- The Washington Times - Saturday, February 18, 2006

The United States and South Korea earlier this month announced the start of negotiations for a free trade agreement (FTA). The U.S.-Korea FTA will be one of the world’s largest and most significant, the largest in Korea’s history and the largest in the U.S. since the North American Free Trade Agreement accord with Canada and Mexico was signed in 1993.

Beyond trade and economics, a U.S.-Korea FTA offers enormous political and strategic value to both countries and represents the latest step in an evolving relationship that spans the earliest days of the Cold War to today.

Korea now is the 11th-largest economy in the world and America’s seventh-largest trading partner, and the United States is the largest foreign investor in South Korea. Since 1965, trade between Korea and the U.S. has virtually exploded — from $332 million to more than $70 billion last year. That’s practically a doubling of the trade volume every five years.

By removing tariff and nontariff barriers to trade, requiring tough choices on both sides, the FTA will bring even further significant gains to both countries.

The U.S. International Trade Commission estimated in 2001 that, after four years, U.S. exports to Korea would rise 54 percent and Korea’s exports to the U.S. would increase 21 percent. A similar study by the Korea Institute for International Economic Policy saw U.S. exports to Korea rising $12.2 billion, and Korea’s exports to the U.S. increasing $7.1 billion.

A U.S.-Korea FTA will increase business opportunities for U.S. companies not only in Korea but throughout Asia.

An FTA is projected to increase Korea’s gross domestic product 2 percent, adding 100,000 new jobs. Since the FTA covers a wide range of economic issues, including government procurement, investment, services, competition policy and intellectual property rights, a U.S.-Korea FTA will have positive, long-term, dynamic effects beyond trade expansion and will significantly upgrade the Korean economy’s overall competitive edge.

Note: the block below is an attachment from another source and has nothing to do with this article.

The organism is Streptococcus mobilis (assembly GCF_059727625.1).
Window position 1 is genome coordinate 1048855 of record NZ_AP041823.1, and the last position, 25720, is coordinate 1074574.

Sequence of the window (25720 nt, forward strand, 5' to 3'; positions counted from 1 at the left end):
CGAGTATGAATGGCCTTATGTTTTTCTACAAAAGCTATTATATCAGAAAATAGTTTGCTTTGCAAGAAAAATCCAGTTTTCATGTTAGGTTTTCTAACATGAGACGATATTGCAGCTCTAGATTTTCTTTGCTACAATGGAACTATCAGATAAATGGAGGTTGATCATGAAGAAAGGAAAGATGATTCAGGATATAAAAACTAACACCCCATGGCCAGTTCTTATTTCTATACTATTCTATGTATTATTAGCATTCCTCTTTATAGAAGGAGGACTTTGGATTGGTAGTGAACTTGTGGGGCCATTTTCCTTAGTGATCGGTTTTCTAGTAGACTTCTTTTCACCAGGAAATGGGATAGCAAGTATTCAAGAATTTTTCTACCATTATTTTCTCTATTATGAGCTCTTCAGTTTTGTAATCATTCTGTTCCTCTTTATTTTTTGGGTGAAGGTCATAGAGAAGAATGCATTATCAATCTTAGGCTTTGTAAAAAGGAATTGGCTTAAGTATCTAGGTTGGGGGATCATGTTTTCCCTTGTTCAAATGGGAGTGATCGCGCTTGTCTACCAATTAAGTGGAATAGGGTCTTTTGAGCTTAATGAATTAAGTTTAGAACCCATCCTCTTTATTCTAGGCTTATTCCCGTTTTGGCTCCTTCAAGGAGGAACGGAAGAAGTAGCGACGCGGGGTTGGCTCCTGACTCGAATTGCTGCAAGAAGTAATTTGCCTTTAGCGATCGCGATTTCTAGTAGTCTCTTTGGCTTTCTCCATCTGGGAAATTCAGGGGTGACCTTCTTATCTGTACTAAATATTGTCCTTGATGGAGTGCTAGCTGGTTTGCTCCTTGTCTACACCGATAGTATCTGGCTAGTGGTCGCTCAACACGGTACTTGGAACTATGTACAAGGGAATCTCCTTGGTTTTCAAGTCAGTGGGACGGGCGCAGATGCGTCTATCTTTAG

More importantly, the benefits of the U.S.-Korea FTA would extend beyond trade and economics. The U.S.-Korea alliance, which began more than 50 years ago as a military alliance, has matured over the years. An FTA between the two countries would bring the alignment to a new, truly comprehensive level.

A strengthening of the U.S.-Korea alliance is even more critical for both countries, in view of lingering Cold War remnants in the Korean Peninsula and Northeast Asia’s vulnerability.

A U.S.-Korea FTA will certainly improve the regional climate for cooperation on political and security issues through increased U.S. engagement.

Both governments know very well they have tremendous work ahead of them. It is a daunting task to create the largest FTA since NAFTA in a span of 11 months, before the U.S. administration’s Trade Promotion Authority expires. To successfully conclude this FTA on time, hard work, flexibility and motivation on both sides are crucial.

In demonstration of Korea’s political will and determination at the highest level, President Roh Moo-hyun in his New Year’s address to the nation on Jan. 18, made clear his strong intention to start Korea-U.S. FTA negotiations for the future.

Korea deeply values its long relationship with the United States. The alliance is built on a foundation of shared values — in democracy, freedom and prosperity. Based on these shared principles, the U.S.-Korea political and strategic alliance has grown. It is time to move the alliance to the next level by forging a comprehensive economic partnership through a bilateral free trade agreement.

Lee Tae-sik is ambassador of the Republic of South Korea.


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